13. #13
    Join Date
    May. 24, 2005
    Location
    Winter Park, Florida
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    Ah yes...welcome to Florida, with all of our skin icks! I have been dealing with skin issues in my draft cross for years.
    One thing I have found to help is to use half a bottle of Equiderma mixed with 2 tubes of diaper rash ointment. One of my daughter's Thorougbreds had scratches and that helped tremendously and I have used it for a variety of skin issues.
    Other products I have tried can be found here:
    http://calypsofarmeventers.blogspot....d-miracle.html
    Good luck, it can be frurstrating, but I agree that if it hasn't resolved soon, have a skin scraping taken.
    Lori T
    www.calypsofarmeventers.blogspot.com
    www.facebook.com/LTEquine for product updates on the lines I rep



  14. #14
    Join Date
    Dec. 3, 2002
    Location
    Florida
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    880

    Default

    Some COTHER recommended making a paste out of SMZ pills and gob it on the affected area. Omigosh- scratches were totally gone in a couple days.



  15. #15
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    Aug. 17, 2006
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    ONTARIO CANADA
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    How about diaper cream to sooth it after washing?
    Beyond the Ring-para dressage, training, coaching
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    Proud Team Four Star Minion! Renegade for Life!



  16. #16
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    Apr. 8, 2013
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    So I called the vet and asked for a skin scrapping, as suggested. Should be done in the next few days!

    I am not washing it anymore since about a week now as I wanted to see if that would help the skin to be less sensitive and heal better. Many people seem to have used diaper cream with great results so that was next on my list of things to try, however I will wait for the results of the skin scrapping before trying anything else! I could probably use that to sooth + whatever stuff the vet will tell me to use based on the scrapping.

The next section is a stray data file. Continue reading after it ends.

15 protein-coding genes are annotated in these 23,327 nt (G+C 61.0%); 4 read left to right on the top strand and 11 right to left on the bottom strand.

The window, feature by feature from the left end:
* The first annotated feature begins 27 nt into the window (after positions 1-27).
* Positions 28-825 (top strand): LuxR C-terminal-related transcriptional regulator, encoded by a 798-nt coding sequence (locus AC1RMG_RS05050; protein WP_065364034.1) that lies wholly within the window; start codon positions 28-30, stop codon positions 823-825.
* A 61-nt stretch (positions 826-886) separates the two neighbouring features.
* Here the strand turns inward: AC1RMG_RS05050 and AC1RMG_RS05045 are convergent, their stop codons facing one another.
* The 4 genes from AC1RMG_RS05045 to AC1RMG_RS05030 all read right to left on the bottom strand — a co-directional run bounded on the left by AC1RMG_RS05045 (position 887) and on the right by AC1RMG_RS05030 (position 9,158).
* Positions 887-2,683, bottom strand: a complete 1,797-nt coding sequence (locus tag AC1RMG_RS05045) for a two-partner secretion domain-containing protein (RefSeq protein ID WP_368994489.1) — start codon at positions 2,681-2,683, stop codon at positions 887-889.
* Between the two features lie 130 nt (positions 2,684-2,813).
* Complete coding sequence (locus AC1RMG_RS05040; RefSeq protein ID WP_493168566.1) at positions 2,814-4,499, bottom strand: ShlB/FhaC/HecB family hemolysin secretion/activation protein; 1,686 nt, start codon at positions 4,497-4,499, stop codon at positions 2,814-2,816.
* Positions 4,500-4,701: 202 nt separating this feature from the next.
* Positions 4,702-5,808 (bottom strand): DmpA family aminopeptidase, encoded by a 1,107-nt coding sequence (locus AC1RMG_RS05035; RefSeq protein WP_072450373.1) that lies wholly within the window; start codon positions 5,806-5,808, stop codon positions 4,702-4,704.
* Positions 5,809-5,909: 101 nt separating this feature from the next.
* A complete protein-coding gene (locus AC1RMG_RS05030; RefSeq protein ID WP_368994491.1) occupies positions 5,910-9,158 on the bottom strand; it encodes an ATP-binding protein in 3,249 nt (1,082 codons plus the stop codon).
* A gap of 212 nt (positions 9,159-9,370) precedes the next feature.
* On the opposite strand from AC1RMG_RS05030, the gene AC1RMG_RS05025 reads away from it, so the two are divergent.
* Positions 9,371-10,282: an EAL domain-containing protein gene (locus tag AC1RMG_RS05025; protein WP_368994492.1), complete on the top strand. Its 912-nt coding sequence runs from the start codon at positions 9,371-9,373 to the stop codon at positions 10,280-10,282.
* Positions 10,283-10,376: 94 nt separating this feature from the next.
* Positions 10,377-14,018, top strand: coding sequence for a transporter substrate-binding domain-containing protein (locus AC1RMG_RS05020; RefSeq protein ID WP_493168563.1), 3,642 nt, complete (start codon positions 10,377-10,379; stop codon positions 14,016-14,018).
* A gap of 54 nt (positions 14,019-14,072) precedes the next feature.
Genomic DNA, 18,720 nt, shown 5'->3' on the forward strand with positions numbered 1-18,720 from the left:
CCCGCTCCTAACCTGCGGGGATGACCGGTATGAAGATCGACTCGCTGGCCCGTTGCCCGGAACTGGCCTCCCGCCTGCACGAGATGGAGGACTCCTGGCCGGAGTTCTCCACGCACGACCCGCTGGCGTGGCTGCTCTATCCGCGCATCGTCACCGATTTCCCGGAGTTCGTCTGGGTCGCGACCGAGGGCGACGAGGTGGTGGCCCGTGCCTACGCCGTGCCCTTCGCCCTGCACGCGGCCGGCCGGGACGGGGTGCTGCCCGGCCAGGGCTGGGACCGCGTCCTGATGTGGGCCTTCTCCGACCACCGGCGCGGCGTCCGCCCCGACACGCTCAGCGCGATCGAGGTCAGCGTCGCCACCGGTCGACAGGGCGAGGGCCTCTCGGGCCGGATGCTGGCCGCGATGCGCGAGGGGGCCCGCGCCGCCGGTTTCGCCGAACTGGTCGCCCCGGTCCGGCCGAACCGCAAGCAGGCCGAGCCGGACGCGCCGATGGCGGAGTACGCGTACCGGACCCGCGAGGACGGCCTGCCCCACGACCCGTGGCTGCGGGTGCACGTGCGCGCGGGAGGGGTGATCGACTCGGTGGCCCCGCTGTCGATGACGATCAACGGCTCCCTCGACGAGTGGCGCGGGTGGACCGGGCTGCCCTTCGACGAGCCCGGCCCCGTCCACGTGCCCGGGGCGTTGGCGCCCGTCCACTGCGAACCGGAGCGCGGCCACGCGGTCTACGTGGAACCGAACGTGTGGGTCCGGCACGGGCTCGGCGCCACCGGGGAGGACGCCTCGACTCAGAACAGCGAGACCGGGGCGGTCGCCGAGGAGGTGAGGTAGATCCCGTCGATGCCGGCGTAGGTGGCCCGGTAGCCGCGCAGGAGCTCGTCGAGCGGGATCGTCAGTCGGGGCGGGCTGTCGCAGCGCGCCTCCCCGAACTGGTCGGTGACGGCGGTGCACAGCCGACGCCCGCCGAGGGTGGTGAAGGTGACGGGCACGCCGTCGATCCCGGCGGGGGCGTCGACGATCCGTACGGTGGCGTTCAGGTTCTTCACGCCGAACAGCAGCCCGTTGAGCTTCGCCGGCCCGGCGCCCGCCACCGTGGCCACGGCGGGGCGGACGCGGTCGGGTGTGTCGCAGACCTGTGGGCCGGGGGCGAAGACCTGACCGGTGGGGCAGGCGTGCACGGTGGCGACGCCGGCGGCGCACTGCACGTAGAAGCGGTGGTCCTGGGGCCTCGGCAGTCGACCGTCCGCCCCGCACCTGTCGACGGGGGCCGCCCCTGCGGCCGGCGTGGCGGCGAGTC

What is SMZ? What is it usually used for?

    joiedevie, thanks for the suggestion. I thought about a skin irritation due to the new shavings, but not about an allergy. I will definitely mention it to the vet coming for the skin scrapping!

    Lori T, that horse has never been in Florida! I brought some of our horses there for the winter but that one stayed home! It's terrible everything they can get in Florida indeed!! Glad I don't have anything else (skin-related!) to deal with. Thanks for the suggestion, will keep that in mind too!



  17. #17
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    Feb. 8, 2008
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    Delaware Valley
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    SMZ is an antibiotic used orally for all kinds of infections from cuts to some respiratory infections. But I just remembered what my vet prescribed for my horse was doxycycline, not SMZ. Apparently doxycycline works really well on skin issues.

    Edited to correct boo-boo.
    Last edited by TemJeito; Apr. 10, 2013 at 05:36 AM.



  18. #18
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    Apr. 14, 2001
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    Fort Collins, CO
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    Quote Originally Posted by Discobold View Post
    SMZ is an antibiotic used orally for all kinds of infections from cuts to viruses. .
    Um, not viruses. Viruses do not respond to antibiotics.


    2 members found this post helpful.

  19. #19
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    Mar. 8, 2009
    Location
    Montreal, Qc
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    http://www.drugs.com/vet/special-for...nsion-can.html
    I put some on scabs/scratches until it is resolved + 5days just in case!

    This is what I've used for all of the skin disease my horse had.
    It will/could test but at some point, but if ever you'd want to get rid of this problem completely and 'forever' maybe a time off would be good too.



  20. #20
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    Feb. 8, 2008
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    Delaware Valley
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    Quote Originally Posted by Simkie View Post
    Um, not viruses. Viruses do not respond to antibiotics.
    Yes, you are absolutely right that viruses do not respond to antibiotics. I meant to say respiratory infections of unknown origin but my brain wasn't working since it was late for me (I get up at 4:00 a.m.) That's my story and I'm sticking to it I'll edit it. Mea culpa for carelessly adding to the wealth of misinformation that's already on the internet, and thanks for immediately catching it